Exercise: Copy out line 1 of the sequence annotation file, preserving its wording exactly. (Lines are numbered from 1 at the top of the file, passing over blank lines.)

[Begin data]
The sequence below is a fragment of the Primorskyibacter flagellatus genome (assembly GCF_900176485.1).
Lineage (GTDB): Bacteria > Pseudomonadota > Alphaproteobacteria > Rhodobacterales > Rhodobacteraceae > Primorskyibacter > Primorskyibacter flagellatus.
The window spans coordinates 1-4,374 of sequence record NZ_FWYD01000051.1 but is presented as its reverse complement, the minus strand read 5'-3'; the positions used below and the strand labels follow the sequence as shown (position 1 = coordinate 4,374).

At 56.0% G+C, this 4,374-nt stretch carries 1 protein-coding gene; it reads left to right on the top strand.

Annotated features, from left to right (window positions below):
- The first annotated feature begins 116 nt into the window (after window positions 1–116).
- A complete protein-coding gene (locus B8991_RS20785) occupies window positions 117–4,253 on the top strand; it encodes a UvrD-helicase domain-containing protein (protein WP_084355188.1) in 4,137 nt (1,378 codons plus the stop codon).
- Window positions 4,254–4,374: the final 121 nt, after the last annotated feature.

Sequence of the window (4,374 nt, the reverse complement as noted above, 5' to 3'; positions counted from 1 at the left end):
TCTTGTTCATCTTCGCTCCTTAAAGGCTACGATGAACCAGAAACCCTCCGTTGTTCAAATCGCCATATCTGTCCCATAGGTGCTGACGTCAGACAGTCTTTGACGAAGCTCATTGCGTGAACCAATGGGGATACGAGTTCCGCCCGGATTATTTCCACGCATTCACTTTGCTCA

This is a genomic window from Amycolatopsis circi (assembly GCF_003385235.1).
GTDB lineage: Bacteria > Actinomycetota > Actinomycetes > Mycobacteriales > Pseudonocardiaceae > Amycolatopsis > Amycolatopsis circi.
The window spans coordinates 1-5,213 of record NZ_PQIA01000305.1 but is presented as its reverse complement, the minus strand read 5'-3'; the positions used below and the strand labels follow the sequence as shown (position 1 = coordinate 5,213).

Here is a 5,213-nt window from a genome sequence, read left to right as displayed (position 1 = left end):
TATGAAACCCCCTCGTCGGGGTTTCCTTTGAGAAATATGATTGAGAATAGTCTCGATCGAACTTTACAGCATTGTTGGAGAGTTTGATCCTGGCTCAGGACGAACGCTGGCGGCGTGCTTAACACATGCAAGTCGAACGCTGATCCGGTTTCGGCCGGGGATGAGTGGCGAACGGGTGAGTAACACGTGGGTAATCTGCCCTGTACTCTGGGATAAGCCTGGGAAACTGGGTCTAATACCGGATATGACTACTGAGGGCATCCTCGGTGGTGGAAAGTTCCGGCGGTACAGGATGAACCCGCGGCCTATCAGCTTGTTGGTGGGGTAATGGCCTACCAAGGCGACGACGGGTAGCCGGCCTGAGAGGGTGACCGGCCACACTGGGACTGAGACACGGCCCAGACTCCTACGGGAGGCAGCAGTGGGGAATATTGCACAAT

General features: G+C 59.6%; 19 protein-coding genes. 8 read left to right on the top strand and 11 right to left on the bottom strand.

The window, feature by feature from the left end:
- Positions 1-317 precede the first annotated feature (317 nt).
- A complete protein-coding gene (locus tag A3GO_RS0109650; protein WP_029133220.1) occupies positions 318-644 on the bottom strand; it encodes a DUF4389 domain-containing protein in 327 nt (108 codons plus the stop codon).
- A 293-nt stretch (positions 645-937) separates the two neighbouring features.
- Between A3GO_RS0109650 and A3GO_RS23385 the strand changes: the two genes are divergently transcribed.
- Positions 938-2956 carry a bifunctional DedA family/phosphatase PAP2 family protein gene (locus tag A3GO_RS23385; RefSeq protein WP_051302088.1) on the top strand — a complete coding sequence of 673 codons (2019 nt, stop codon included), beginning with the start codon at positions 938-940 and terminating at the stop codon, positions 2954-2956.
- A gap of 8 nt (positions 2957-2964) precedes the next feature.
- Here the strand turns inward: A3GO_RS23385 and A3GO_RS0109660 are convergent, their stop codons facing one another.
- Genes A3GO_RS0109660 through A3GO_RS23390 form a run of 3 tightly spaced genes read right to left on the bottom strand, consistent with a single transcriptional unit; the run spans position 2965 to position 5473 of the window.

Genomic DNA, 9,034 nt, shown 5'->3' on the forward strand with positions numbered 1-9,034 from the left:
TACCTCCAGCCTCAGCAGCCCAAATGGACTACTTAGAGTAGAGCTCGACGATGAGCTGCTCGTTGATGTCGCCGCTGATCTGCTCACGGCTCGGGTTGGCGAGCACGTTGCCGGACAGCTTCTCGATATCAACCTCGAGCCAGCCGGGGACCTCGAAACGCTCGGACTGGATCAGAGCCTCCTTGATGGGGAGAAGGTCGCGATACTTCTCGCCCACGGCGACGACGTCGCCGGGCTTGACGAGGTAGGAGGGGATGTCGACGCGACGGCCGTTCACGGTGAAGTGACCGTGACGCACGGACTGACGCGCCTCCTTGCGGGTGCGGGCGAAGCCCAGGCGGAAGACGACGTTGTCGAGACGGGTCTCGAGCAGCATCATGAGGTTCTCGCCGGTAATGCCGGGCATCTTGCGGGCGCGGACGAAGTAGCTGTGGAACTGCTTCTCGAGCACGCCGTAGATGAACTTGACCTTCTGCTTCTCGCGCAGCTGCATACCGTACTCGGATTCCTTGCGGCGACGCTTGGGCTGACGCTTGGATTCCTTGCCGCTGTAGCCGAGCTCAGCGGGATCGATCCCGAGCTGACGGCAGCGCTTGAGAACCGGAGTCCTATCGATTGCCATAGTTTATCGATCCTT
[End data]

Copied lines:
The sequence below is a fragment of the Primorskyibacter flagellatus genome (assembly GCF_900176485.1).